This entrepreneurial spirit is part of who Sherpa is here in Vermont. A South Burlington resident, he began his own business, Sherpa Foods, in 2014 with the mission of bringing authentic Nepalese delicacies “from a Himalayan state to the United States.”
When asked what inspired the entrepreneur to start a food business, Sherpa says, “My family’s home cooking.” And it was family that also brought him to the Green Mountain State. He recalls, “My parents had been living in Vermont for a while. Even before our son was born, my mother wanted to have her grandson close to her. So, I was trying to get them to move down to New York City and they were trying to move us here. And, they won.” Noting how much he liked the area when he came to visit, Sherpa adds, “Although winter was a little longer, the people were nicer, the environment - peace and quiet. I always admired that. In the end, we decided Vermont would be better place to raise our son.”
A graduate of the University of Texas and a former group sales manager, buyer, and marketing manager for Macy’s, Sherpa says once in Vermont he visited several local grocery stores. “That’s when I realized the kind of support and admiration Vermonters had for local food and producers. That’s when I thought maybe I could combine my business background from Macy’s and my family’s delicious home cooking and start a food supply start-up. And that’s how Sherpa Foods was born.”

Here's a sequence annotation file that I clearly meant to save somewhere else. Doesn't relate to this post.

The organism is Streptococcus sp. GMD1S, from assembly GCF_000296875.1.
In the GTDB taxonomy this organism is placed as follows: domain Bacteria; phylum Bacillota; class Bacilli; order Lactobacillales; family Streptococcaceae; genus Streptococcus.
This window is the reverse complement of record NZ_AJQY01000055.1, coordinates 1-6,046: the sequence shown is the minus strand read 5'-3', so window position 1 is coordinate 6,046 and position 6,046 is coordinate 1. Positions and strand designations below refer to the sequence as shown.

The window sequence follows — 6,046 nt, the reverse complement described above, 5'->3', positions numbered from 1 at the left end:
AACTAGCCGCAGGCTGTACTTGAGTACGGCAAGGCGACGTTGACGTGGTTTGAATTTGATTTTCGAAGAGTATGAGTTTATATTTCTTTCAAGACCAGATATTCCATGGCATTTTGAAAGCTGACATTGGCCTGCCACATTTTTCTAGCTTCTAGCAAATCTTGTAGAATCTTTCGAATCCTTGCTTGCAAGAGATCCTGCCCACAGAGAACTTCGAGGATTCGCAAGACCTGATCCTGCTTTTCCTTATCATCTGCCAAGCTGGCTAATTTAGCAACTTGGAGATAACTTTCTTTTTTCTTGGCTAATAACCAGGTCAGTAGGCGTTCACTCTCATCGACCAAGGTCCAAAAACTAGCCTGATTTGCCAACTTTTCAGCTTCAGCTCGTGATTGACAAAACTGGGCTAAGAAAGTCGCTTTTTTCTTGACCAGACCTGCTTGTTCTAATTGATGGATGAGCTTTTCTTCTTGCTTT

With a passion for helping others, both locally with COTS and abroad with Peace4People, Sherpa and his nonprofit organization have focused their efforts on the village of Dhading, which he describes as having “breathtaking scenery of mountains and rivers.” He also notes, “But the people there hardly have any income and average life expectancy is only 49.5 years. Some parts of the region are not accessible by car nor might they have clean drinking water, electricity or toilets.” With an understanding that more areas could use assistance, Sherpa adds, “If this [project] works, then our plan is to expand and help as many women as possible.”
All proceeds from the June 10 dinner will benefit the Empower1 and Peace4People work. Sherpa says, “The chefs are friends and family of Sherpa Foods, with additional help from local Nepalese volunteers.”
At the event, there will be a presentation at 5:30 p.m. about the nonprofits’ collaborative projects. Dinner follows with an array of traditional Nepalese foods that will accommodate vegetarian and gluten-free diets. There will be a dance performance by the Vermont Nepalese Cultural Heritage Dance Group and a Skype call to Nepal, “so attendees can see for themselves who the proceeds are benefiting.”
Tickets can be purchased at the door or in advance at northendstudios.org. For those interested in supporting the Empower1 goal, visit www.gofundme.com/Empower1WEP.
SOURCE: Carole Vasta Folley, The Other Paper